December 12, 2018 Interview – Fredrik Norrman of October Tide & THENIGHTTIMEPROJECT
The end of one path leads into the next, thus beginning a fresh, exciting new journey. Spending 16 years as guitarist in the popular Swedish Dark Metal acts Katatonia, in 2010, Fredrick Norrman decided to bid farewell to his longtime bandmates… but not with new endeavors in mind. Relaunching old projects including the Death Metal act Uncanny and more Doom Metal October Tide, Norrman has kept rather business over the past decade. Most recently he finds himself exploring more new territory with the further development of THENIGHTTIMEPROJECT.
A band including a lineup of Alexander Backlund (Letters From The Colony), Mattias Norrman (ex-Katatonia), as well as Jonas Sköld (October Tide, Letters From The Colony), they have offered a sampling of what is to come in future with the song “AntiMeridian,” and it is sure to make fans of dark, melodic heavy music mouth’s water. Taking the time to look back on his extensive career in music, Fredrick Norrman sat down to chat his time with Katatonia, the development of THENIGHTTIMEPROJECT, what is in store for October Tide, plus more.
Cryptic Rock – You have been involved in Rock/Metal for over twenty five years now, from your time with Katatonia to October Tide. First, tell us, how would you describe your journey in music?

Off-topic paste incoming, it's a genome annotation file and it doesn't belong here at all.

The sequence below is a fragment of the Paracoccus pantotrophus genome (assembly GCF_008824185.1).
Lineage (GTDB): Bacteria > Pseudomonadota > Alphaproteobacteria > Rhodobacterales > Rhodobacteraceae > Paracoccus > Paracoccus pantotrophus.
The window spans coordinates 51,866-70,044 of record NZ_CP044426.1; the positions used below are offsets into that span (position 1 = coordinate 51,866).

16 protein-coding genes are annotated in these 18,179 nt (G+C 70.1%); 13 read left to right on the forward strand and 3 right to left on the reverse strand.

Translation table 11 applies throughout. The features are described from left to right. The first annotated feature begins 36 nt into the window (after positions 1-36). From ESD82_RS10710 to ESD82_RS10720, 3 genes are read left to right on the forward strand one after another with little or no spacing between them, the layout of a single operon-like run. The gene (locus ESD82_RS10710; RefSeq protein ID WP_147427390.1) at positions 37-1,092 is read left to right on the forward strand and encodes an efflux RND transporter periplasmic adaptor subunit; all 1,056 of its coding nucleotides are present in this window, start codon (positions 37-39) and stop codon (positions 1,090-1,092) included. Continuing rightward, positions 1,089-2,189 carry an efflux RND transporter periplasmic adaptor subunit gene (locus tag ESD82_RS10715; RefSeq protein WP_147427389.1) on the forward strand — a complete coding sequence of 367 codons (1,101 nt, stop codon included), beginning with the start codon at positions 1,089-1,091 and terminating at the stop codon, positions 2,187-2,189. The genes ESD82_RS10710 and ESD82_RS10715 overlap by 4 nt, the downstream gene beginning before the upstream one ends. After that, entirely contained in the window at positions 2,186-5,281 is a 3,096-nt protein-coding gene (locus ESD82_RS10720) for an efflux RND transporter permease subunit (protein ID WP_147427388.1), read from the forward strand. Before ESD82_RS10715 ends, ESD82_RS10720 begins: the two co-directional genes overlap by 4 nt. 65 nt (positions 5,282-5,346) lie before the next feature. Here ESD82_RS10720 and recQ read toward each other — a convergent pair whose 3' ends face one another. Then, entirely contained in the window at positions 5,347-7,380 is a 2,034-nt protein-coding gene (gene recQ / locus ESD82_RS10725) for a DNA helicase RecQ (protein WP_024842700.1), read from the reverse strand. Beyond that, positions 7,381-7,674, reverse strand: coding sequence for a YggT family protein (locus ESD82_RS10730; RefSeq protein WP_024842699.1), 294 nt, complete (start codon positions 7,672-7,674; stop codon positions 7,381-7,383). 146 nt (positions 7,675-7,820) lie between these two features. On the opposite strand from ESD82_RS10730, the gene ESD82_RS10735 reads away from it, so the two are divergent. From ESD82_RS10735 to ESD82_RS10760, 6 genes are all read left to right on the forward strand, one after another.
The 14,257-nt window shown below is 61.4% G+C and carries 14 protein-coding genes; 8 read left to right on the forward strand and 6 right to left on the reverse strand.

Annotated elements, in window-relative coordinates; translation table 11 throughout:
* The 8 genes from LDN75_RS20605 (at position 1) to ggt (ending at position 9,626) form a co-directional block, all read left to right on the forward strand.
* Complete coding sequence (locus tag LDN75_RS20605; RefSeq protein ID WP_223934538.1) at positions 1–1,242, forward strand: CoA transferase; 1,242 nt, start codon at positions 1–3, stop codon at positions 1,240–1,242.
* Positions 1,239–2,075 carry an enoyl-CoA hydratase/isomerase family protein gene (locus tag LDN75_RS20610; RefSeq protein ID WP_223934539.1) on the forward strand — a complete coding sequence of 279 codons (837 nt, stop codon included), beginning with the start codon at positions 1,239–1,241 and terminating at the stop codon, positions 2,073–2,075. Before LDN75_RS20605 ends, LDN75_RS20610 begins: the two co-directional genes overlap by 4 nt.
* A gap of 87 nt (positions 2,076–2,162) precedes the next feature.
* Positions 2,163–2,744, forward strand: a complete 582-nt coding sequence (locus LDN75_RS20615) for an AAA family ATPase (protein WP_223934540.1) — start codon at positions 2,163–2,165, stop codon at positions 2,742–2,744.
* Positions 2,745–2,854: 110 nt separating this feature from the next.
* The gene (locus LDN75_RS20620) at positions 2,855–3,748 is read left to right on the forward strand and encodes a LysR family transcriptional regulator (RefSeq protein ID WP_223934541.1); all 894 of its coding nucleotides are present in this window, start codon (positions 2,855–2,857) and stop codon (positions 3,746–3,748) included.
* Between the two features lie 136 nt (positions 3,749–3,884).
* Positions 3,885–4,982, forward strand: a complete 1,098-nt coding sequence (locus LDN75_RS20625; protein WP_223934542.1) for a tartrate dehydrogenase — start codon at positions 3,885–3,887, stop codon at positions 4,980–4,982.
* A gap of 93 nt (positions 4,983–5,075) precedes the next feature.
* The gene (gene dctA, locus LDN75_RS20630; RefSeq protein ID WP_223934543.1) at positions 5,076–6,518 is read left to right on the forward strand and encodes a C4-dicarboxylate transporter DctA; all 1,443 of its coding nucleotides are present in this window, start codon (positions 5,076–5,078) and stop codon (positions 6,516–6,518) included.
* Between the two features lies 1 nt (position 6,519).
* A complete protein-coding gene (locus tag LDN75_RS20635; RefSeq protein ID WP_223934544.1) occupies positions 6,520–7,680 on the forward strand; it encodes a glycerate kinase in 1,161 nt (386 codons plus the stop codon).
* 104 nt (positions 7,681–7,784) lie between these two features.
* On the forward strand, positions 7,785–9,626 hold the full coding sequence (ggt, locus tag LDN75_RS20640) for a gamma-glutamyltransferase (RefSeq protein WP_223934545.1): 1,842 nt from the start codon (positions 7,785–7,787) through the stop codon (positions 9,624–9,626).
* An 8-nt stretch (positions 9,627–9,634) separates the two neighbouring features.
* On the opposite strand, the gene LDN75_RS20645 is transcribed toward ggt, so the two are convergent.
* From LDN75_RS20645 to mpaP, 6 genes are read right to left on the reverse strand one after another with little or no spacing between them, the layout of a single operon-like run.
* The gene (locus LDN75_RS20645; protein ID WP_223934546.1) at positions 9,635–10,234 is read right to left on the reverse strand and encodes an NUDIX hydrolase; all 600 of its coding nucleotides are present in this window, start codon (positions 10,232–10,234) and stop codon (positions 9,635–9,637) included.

Fredrik Norrman – I formed my first band Uncanny in the end of the ’80s. With that, I went through the whole birth of the Swedish Death Metal scene, which itself was a fantastic journey. The following years I joined Katatonia, formed October Tide together with Jonas Renkse, and played in a bunch of other bands as well. All in all it’s been a great journey, especially the years when we played live a lot with Katatonia.
Cryptic Rock – You certainly have done a lot, and you certainly would not disappear from music following your departure from Katatonia. In fact, in 2009, you would go on to to relaunch October Tide after a near decade hiatus. What inspired the reformation of October Tide?
Fredrik Norrman – I had been thinking of it for a while before I quit Katatonia. I didn’t really contribute with the writing in Katatonia during my last years – the riffs I made wasn’t suitable for the band. It simply sounded more October Tide than Katatonia.
Cryptic Rock – Very interesting, so it seems bringing back October Tide was the next step in your progression. Speaking of which, beyond October Tide, you have this exciting new band, THENIGHTTIMEPROJECT. The band put out music in 2016 and set to put out a new album in 2019. How did THENIGHTTIMEPROJECT come to be?
Fredrik Norrman – Well, I’m a really restless person so the idea was there already when I quit Katatonia. An idea of a band with a more Pop/Rock/Alternative oriented sound. I took a few years until I had a lineup in Tobias Netzell from In Mourning and Nicklas Hjertton from Mandylon.
Cryptic Rock – THENIGHTTIMEPROJECT has a somewhat similar sound to your time in Katatonia, with different textures of course. For THENIGHTTIMEPROJECT, you find yourself teaming up with your brother, Mattias, once again, along with members of Letters From The Colony. What has it been like working with this group of musicians?